THERE is at least one thing restaurant unions and management agree on: Thousands of jobs are at stake.
President Clinton's proposal to cut deductibility of business meals from 80 percent to 50 percent is raising hackles throughout the restaurant industry. Over five years, $16 billion in new taxes would be raised. But critics charge that the change will cost 165,000 jobs.
"Clinton's plan could not come at a worse time," says Robert Juliano, legislative representative of the Hotel Employees and Restaurant Employees International Union.
"Why do politicians want to hurt the industry that contributes 5 percent to the GNP?" asks Stephen Elmont, incoming president of the National Restaurant Association (NRA). "This industry puts money in their coffers."
Recession has already knocked the wind out of corporate expense accounts. Critics say Mr. Clinton's plan will hit business lunches again.
"In midtown [Manhattan], many restaurants only exist because they are in the right location for lunch meetings," says Sirio Maccioni, owner of Le Cirque. For many restaurants "lunch is already a tough sell." If Clinton's plan is enacted, Mr. Maccioni says he may have to fire 30 percent of his staff.
The recession and creeping recovery have kept restaurant profit margins thin, industry analysts say. "There's just not a lot of cushion to withstand any kind of financial hit right now," says NRA spokeswoman Wendy Webster. Plan has some support
Proponents of the Clinton plan say fairness is the issue. "I don't think it's ever reasonable for people to get the rest of us to subsidize their lunches," says Robert McIntyre, director of Citizens for Tax Justice in Washington. Under Clinton's proposal, 50 percent of a business lunch could be written off as a legitimate business expense. "They've kept half of it," Mr. McIntyre says. "You can write off the person you take to lunch, but you can't write off yourself."
"I can understand how it [deductibility of business lunches] might not play well in Peoria," Mr. Elmont says. "From middle America's viewpoint, it is perceived as a luxury.... But people do it because it is what they have to do to earn a living." Seventy percent of people who use meals to conduct business have incomes below $50,000 a year, and 40 percent earn less than $35,000, Elmont says. "There isn't anybody I know that looks forward to a business meal: It's work."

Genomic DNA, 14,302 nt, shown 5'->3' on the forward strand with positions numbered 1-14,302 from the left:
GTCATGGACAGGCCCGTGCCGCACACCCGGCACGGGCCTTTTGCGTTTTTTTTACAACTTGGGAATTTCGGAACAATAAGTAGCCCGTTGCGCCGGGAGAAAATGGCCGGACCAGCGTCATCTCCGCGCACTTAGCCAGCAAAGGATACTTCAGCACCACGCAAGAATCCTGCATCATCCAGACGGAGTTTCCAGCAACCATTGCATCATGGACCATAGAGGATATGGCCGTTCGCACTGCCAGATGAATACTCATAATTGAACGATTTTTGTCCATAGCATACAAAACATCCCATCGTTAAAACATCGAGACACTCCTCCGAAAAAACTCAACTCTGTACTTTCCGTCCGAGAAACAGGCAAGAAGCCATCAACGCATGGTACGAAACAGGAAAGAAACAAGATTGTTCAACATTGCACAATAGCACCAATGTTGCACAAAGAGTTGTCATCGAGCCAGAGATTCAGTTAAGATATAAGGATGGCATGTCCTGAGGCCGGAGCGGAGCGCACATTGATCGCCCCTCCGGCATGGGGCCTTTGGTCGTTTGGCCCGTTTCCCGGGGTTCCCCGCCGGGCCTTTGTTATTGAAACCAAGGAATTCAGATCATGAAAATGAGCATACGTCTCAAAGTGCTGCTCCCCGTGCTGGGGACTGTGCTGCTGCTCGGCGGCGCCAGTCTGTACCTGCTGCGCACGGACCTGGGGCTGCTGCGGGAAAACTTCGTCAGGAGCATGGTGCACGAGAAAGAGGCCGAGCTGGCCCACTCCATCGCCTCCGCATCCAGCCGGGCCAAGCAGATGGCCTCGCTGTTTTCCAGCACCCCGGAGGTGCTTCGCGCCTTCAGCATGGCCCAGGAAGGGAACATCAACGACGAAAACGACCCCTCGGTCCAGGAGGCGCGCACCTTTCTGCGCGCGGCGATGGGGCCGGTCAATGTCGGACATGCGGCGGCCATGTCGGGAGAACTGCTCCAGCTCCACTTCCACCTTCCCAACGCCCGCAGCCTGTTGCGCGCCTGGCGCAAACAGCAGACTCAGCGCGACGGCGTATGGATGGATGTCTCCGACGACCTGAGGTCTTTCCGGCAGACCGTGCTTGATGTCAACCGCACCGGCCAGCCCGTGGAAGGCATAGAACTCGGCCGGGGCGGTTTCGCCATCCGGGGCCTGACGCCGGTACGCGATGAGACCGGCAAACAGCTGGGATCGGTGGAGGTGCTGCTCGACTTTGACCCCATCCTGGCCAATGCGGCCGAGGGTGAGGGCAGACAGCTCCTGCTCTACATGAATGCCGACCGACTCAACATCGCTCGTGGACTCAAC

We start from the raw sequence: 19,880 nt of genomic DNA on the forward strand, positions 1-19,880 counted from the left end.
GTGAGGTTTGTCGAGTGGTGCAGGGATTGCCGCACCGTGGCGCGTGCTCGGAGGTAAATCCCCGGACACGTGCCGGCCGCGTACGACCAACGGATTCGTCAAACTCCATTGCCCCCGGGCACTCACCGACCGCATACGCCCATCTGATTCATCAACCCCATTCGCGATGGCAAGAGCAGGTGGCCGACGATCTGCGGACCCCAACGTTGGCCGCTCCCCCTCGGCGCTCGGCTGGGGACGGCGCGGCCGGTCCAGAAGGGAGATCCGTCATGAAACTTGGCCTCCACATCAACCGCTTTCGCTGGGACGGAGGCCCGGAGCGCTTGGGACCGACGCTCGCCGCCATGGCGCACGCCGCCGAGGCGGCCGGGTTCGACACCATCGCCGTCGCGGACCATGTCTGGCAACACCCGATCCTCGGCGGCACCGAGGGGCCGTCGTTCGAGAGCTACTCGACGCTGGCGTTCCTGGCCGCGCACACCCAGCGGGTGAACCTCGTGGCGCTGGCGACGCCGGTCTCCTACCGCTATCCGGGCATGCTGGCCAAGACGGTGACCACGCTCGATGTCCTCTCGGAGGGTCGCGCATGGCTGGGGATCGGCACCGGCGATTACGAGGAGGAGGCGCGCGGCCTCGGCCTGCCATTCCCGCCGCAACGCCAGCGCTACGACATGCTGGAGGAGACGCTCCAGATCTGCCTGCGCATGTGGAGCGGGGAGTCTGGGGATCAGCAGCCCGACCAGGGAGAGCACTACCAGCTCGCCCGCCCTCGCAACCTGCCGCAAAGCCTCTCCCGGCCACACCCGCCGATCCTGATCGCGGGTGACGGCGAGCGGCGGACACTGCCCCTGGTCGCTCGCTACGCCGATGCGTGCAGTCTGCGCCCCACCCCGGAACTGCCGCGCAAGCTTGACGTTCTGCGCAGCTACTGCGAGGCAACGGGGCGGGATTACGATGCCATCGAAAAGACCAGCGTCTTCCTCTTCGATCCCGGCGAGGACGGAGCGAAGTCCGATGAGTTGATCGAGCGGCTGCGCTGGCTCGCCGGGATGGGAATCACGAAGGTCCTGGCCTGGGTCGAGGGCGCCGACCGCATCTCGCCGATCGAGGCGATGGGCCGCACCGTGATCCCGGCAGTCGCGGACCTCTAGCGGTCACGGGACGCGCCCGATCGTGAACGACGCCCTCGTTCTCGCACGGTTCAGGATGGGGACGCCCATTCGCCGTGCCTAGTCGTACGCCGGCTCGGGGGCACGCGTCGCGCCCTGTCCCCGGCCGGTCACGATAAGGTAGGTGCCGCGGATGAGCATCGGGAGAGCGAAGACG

Business meal deductibility first came under the budget ax in 1986 when President Reagan signed a tax reform law reducing deductibility from 100 percent to 80 percent. Treasury Secretary Lloyd Bentsen testified before the House Ways and Means Committee last week that the 1986 move did not result in job losses. "The prophecies we had of what it was going to do to restaurants, to entertainment, and the rest just didn't happen," Mr. Bentsen said.
At the hearing, Rep. Bill Brewster (D) of Oklahoma said the change "certainly affects employment in states like Oklahoma." Grim projections
Industry advocates side with Mr. Brewster. Moving from 100 percent to 80 percent deductibility caused "the biggest recession our industry has ever had," Elmont says. The restaurant industry "created 700,000 less jobs [after 1986] than we did in the previous six-year period."
"Few groups worked as hard to get this guy [Clinton] elected [as we did]," says union spokesman Juliano. "We've been getting calls from [union] locals where we had people canvassing [for Clinton]. They're calling me saying, `What did you have us do?' "
Richard Newman, president and chief executive officer of the International Association of Convention and Visitor Bureaus, says the issue is whether government should dictate how people do business. "That's a marketing image decision that belongs to the company. Why don't they tell the lawyers in Congress that they can't deduct the cost of a leather chair for their offices? A folding chair will do just fine."
Opponents of the plan are getting ready for battle. "We'll fight 'em every step of the way in Congress," Juliano says. "It's ludicrous that they would do that to working people."